When I woke the next morning I didn’t see Spot anywhere. I looked all around the room and noticed that the TV was turned off. That’s strange, I thought, must not remember turning it off. As I stood up I heard a loud clatter from the kitchen. I walked in to see Spot with his head inside a tin of chocolates. The cabinet that the tin usually resided in was open and the lid was lying on the counter. I ran to stop Spot from eating any more, just in time to see him swallow the last one. I was worried, as the chocolates in the tin must have weighed almost as much as Spot and I knew that some domestic animals have a severe allergy to chocolate. I immediately grabbed Spot and ran to the car to take him to the vet. Spot spent most of the trip looking out the window, almost seeming to take notice of various landmarks. I took him into the vet’s office and after a ten-minute wait in the lobby, where Spot eyed the other animals and pets curiously, I took him into the examination room. After lifting Spot onto the shining steel operating table the vet began to look him over.
“You say he ate a whole tin of chocolate?” The vet looked at me with a curious eye as he carefully squeezed Spot’s chest and then turned to look down his throat. Spot just stood there patiently.
“Yes, why? Is he going to be okay?” I had already grown an attachment to the little animal, and it didn’t seem fair that he would be taken from me only a day after meeting him.
“He’ll be fine, but I don’t see any evidence of him eating any chocolate at all, much less a whole tin.”
“Are you sure?” I knew I had seen him eat it, so I thought it was strange that a trained veterinarian couldn’t notice it.
“Look for yourself, there’s no chocolate around his mouth and his stomach isn’t bloated at all, in fact it feels quite empty.”
As I looked at Spot I could tell the vet was right. His face was completely clean and his stomach felt almost empty, as if he hadn’t eaten anything since yesterday. I thanked the vet for his time, paid him his fee, and then I headed home with Spot.
I drove up the long, brick driveway towards my house. The white two-story house sprawled out behind the foliage of the garden, its large front windows looked up at the sun placidly. Spot ran for the house’s front door as soon as I pulled the car door open and he sat on the doormat expectantly. I let him inside and decided to go to bed, since it was Saturday and I didn’t have to work. I woke a few hours later and decided to play with Spot. I found a reel of string and a bit of old black felt and made it into a cat toy. I’ll have to buy him some real toys later, I thought. As I played with Spot I realized that he seemed to be far stronger than an ordinary cat, often pulling the entire string out of my hands and dragging it under the couch behind him. After a few minutes of coaxing I would get him out, only to have the scene repeat a few moments later. Spot seemed to tire after ten or so repetitions and walked into the kitchen. He sat right in front of the fridge and turned back to me.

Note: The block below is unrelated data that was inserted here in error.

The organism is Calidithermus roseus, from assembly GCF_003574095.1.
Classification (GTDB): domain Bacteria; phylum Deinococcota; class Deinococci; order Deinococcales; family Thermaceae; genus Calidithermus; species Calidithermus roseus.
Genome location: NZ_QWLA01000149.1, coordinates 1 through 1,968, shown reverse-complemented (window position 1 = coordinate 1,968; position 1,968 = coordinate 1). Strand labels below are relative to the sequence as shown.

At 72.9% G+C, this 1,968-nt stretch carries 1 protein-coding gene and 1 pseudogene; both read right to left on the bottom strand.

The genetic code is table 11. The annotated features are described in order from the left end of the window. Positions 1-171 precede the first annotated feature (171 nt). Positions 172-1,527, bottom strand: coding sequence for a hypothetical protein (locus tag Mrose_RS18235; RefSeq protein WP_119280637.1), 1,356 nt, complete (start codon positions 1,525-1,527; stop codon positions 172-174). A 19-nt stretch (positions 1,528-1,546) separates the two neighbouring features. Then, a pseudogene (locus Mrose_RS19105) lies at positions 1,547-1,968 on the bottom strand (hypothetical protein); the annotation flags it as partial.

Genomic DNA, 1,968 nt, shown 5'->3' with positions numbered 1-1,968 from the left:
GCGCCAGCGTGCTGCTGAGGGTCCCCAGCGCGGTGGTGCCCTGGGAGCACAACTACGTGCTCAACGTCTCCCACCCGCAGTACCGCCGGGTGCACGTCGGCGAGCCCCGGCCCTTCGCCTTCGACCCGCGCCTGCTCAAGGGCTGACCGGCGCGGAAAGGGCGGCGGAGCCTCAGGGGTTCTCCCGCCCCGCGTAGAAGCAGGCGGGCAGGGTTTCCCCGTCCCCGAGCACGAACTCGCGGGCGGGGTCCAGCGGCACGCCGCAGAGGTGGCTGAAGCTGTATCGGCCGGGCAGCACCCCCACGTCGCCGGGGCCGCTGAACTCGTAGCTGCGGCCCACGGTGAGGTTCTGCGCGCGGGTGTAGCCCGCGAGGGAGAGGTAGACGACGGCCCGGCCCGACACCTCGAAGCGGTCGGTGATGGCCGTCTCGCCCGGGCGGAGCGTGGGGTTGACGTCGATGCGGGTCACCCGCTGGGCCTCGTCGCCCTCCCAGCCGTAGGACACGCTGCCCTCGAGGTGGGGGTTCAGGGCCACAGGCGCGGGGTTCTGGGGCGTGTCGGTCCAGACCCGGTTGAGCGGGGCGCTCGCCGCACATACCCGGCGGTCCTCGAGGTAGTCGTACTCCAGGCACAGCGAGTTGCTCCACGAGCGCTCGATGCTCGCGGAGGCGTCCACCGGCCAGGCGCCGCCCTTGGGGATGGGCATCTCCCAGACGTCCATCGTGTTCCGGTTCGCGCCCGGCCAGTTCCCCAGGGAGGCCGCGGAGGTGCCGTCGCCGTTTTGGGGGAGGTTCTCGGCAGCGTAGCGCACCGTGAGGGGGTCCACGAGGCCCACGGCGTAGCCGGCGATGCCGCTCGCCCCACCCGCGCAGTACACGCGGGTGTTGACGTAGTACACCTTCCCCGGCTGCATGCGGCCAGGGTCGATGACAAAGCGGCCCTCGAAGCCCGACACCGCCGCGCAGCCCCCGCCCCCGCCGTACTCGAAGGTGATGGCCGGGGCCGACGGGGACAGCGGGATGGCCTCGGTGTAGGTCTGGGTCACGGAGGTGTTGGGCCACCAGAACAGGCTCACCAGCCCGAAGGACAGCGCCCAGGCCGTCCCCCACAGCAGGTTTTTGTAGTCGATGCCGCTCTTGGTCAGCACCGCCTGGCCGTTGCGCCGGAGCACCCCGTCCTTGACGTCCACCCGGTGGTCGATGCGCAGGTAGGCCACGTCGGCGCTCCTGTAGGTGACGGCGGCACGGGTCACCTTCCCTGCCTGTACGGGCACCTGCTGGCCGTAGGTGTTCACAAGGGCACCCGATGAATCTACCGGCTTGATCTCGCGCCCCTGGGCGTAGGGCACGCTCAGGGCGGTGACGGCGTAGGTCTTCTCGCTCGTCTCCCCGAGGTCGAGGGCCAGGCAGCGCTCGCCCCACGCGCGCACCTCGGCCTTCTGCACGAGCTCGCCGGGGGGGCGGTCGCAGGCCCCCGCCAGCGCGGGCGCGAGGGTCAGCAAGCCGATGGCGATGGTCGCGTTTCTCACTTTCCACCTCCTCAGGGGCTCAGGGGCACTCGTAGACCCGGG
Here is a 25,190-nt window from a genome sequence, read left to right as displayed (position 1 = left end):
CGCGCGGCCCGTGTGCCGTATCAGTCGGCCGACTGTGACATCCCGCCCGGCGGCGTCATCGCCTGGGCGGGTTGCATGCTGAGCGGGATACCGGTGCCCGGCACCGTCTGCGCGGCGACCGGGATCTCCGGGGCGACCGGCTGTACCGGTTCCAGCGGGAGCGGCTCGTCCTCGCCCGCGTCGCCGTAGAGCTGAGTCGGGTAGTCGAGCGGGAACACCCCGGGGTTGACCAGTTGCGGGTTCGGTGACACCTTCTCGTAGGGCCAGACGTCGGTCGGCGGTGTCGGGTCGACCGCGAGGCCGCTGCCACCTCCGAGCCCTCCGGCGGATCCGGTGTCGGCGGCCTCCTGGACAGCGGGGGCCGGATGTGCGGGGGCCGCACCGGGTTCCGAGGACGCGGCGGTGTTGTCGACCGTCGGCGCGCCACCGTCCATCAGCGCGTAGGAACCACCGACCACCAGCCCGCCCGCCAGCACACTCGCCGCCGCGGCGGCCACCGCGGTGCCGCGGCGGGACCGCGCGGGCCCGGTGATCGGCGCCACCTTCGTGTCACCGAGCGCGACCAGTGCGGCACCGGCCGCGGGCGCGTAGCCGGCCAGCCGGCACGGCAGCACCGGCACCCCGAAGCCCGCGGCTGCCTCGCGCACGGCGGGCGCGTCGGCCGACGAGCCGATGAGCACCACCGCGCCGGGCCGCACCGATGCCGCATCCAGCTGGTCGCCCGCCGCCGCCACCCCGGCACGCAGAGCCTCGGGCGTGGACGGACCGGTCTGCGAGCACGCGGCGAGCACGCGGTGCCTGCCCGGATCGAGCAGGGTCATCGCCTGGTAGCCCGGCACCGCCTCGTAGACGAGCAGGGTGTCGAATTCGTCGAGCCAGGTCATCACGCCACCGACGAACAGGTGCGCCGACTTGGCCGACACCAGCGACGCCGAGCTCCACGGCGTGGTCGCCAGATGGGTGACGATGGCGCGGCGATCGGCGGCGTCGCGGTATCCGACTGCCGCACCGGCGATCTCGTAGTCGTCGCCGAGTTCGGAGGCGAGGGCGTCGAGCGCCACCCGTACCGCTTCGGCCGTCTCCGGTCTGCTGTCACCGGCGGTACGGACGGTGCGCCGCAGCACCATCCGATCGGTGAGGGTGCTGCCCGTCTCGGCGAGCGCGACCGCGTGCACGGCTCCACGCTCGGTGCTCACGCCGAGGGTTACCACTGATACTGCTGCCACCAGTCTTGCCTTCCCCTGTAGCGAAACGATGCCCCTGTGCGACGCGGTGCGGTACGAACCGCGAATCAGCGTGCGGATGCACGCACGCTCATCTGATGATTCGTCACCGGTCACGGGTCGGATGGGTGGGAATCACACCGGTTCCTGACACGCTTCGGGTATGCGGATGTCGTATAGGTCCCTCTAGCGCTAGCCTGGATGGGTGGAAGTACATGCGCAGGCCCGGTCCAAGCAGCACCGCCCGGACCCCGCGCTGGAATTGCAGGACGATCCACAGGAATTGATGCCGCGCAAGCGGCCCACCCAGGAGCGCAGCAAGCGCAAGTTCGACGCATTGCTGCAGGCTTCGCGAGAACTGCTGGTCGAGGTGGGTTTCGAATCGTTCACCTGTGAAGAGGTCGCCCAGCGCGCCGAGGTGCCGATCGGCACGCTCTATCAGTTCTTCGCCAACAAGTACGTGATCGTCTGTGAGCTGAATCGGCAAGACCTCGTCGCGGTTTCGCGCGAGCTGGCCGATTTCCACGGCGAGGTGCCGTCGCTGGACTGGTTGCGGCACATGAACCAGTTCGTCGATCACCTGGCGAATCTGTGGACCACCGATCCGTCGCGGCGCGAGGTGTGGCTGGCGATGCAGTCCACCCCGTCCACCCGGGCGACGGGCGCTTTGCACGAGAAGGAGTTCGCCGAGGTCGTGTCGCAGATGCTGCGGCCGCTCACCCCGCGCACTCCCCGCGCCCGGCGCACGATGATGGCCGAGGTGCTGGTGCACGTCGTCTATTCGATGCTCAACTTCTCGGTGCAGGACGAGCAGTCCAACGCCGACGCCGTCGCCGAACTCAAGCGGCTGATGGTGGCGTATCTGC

“Meow,” said Spot, looking up at me expectantly.
I opened the door and looked around to find something that I could feed a cat. The closest thing I saw to cat food was some chicken I bought for dinner. I decided that feeding Spot was more important than what I wanted and cooked it up for him. I put it down on the floor for him and he devoured the entire plate of chicken within seconds. I stood there staring for a few seconds while he licked the plate.
“Meow” Spot said, looking up at me as if asking if there was more.
“Well, you certainly are a hungry little critter, aren’t you?” I looked through the fridge to see if there was anything else to feed him. I gave him what I found but he was still hungry! Steak, hamburger patties, lunchmeats, everything I gave him disappeared in short order. The strangest thing was that no matter how much I fed him his stomach didn’t get any bigger and he didn’t seem any heavier. After feeding him almost all the meat I had in the fridge I decided he’d had enough. “Look you,” I said, “if I keep feeding you like this I’m going to run out of food for me. I think you’ve had enough.”
Spot looked up at me and narrowed his eyes a bit, as if he was angry with me. “Meow.” He sounded a little bit angry too, but then he lifted his tail and strode out of the room.
After making and eating a sandwich and salad I had a bath and then went to bed. As I was nodding off I felt Spot curl up at the foot of the bed. He was making a sound that must have been purring, but to my tired and stressed mind it sounded almost like he was chuckling very quietly to himself.

I got up, dressed and made breakfast as I usually did. Spot played around inside my briefcase while I was eating and after telling him several times I had to finally shoo him out of it so I could close it and leave for work. About two hour after getting to work I realized I had, in a rare display of forgetfulness, left a binder filled with important papers at home. At that point I was in a meeting discussing the release of our new product and I had no time to go home to retrieve it. The meeting went the way these things usually do, after two hours of talk and debate nothing was really decided. As soon as it was over I rushed home to retrieve the binder. I drove as fast as I could and ran up the path to the front door. I thought I heard something large moving around inside and opened the door as quietly as I could. I crept into the front room to see Spot sitting on the floor, washing himself.